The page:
It Comes at night

In sick­ness and in health

SFX - - Reviews - Ian Ber­ri­man

re­leased OUT NOW! 2016 | 18 | blu-ray/dvd/down­load Di­rec­tor Trey ed­ward shults Cast Joel edger­ton, Christo­pher ab­bott, Car­men ejogo, ri­ley Keough

This down­beat psy­cho­log­i­cal thriller is the sort of hor­ror film lauded by peo­ple who are a bit snobby about hor­ror – not that that’s the fault of promis­ing young di­rec­tor Trey Ed­ward Shults.

Set af­ter a mys­te­ri­ous, un­spec­i­fied out­break, it fo­cuses on a fam­ily of three – fa­ther, mother, 17-year-old son – liv­ing out in the woods, boarded up in the grand­fa­ther’s old house. When a man breaks in look­ing for sup­plies for his own fam­ily, they re­luc­tantly in­vite them to share the house. But can the new­com­ers be trusted?

A tightly-wound, claus­tro­pho­bic piece which un­folds largely in scenic gloom, it’s hand­somely mounted, heavy with por­ten­tous slow zooms into Kubrick­ian sym­met­ri­cal com­po­si­tions. As it poses the ques­tion “What are you will­ing to do to pro­tect your loved ones?”, its char­ac­ter mo­ti­va­tions are cred­i­ble, and per­for­mances ex­cel­lent all round.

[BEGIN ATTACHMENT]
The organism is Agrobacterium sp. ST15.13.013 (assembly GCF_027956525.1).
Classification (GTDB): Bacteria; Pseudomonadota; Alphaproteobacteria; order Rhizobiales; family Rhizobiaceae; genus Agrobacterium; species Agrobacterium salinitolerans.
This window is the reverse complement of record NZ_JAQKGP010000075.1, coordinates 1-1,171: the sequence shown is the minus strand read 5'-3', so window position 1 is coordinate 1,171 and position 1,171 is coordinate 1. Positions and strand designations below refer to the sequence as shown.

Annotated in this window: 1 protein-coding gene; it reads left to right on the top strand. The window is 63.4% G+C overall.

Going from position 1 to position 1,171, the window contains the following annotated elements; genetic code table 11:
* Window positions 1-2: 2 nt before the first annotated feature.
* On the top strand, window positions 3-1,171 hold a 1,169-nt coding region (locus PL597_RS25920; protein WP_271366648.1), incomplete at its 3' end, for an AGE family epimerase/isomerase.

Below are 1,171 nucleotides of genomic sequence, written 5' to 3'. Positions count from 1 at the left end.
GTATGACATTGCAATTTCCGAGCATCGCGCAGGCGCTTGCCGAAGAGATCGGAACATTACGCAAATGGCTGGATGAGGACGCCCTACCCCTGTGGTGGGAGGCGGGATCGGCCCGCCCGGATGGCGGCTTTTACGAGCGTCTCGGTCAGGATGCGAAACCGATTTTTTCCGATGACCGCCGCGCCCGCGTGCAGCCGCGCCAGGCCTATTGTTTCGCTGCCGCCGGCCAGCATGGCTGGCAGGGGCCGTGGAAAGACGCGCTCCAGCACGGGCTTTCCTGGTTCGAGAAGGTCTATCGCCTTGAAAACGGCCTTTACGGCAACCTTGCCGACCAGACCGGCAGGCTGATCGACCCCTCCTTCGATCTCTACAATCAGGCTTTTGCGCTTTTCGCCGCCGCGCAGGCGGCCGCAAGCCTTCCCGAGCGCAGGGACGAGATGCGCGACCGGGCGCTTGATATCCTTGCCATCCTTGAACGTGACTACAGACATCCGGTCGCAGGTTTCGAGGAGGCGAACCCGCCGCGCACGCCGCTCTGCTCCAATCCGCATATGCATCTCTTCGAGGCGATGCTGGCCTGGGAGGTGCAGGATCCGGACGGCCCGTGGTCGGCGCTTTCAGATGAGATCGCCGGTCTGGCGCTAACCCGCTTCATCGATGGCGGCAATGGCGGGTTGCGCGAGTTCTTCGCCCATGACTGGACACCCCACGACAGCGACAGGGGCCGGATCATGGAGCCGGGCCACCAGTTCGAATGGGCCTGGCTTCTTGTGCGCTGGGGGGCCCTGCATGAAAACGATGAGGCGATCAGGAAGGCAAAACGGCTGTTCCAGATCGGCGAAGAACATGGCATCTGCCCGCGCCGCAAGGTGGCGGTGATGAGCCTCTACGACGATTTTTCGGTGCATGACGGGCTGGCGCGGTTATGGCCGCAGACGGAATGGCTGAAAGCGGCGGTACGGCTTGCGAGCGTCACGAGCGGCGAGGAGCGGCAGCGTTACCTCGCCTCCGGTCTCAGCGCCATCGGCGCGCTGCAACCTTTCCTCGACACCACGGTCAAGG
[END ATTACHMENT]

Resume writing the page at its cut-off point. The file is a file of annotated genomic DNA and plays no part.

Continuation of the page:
But plot-wise it doesn’t break new ground: if you’ve seen a hand­ful of episodes of The Walk­ing Dead, you’ve seen this kind of strug­gle be­tween sur­vival and de­cency drama­tised be­fore. In­deed, Ge­orge Romero’s Dead movies were grub­bing around in the same dark cor­ners of the hu­man psy­che decades ago.

Ex­tras Di­rec­tor’s com­men­tary and a half-hour Mak­ing Of.

The goat fea­tured briefly in the film is the same “an­i­mal ac­tor” used for Black Phillip in Robert Eg­gers’ The Witch.

“Who stole my false teeth?!”

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